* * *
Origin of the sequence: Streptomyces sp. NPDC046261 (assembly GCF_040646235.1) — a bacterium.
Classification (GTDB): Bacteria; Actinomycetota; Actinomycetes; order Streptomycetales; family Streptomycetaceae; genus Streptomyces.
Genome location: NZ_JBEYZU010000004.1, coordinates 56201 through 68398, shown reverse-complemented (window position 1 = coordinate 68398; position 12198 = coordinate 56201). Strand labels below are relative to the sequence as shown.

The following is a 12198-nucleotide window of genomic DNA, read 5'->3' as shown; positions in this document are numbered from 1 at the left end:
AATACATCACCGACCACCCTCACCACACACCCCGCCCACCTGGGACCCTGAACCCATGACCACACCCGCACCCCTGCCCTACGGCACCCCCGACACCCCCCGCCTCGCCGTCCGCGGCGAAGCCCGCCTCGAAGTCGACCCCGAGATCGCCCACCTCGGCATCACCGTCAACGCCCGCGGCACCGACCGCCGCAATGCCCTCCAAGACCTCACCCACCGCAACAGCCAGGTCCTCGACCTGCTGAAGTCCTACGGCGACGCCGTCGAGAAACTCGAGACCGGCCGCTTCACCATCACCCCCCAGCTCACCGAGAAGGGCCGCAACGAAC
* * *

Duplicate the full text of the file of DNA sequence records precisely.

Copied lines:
Origin of the sequence: Streptomyces sp. NPDC046261 (assembly GCF_040646235.1) — a bacterium.
Classification (GTDB): Bacteria; Actinomycetota; Actinomycetes; order Streptomycetales; family Streptomycetaceae; genus Streptomyces.
Genome location: NZ_JBEYZU010000004.1, coordinates 56201 through 68398, shown reverse-complemented (window position 1 = coordinate 68398; position 12198 = coordinate 56201). Strand labels below are relative to the sequence as shown.

The following is a 12198-nucleotide window of genomic DNA, read 5'->3' as shown; positions in this document are numbered from 1 at the left end:
AATACATCACCGACCACCCTCACCACACACCCCGCCCACCTGGGACCCTGAACCCATGACCACACCCGCACCCCTGCCCTACGGCACCCCCGACACCCCCCGCCTCGCCGTCCGCGGCGAAGCCCGCCTCGAAGTCGACCCCGAGATCGCCCACCTCGGCATCACCGTCAACGCCCGCGGCACCGACCGCCGCAATGCCCTCCAAGACCTCACCCACCGCAACAGCCAGGTCCTCGACCTGCTGAAGTCCTACGGCGACGCCGTCGAGAAACTCGAGACCGGCCGCTTCACCATCACCCCCCAGCTCACCGAGAAGGGCCGCAACGAAC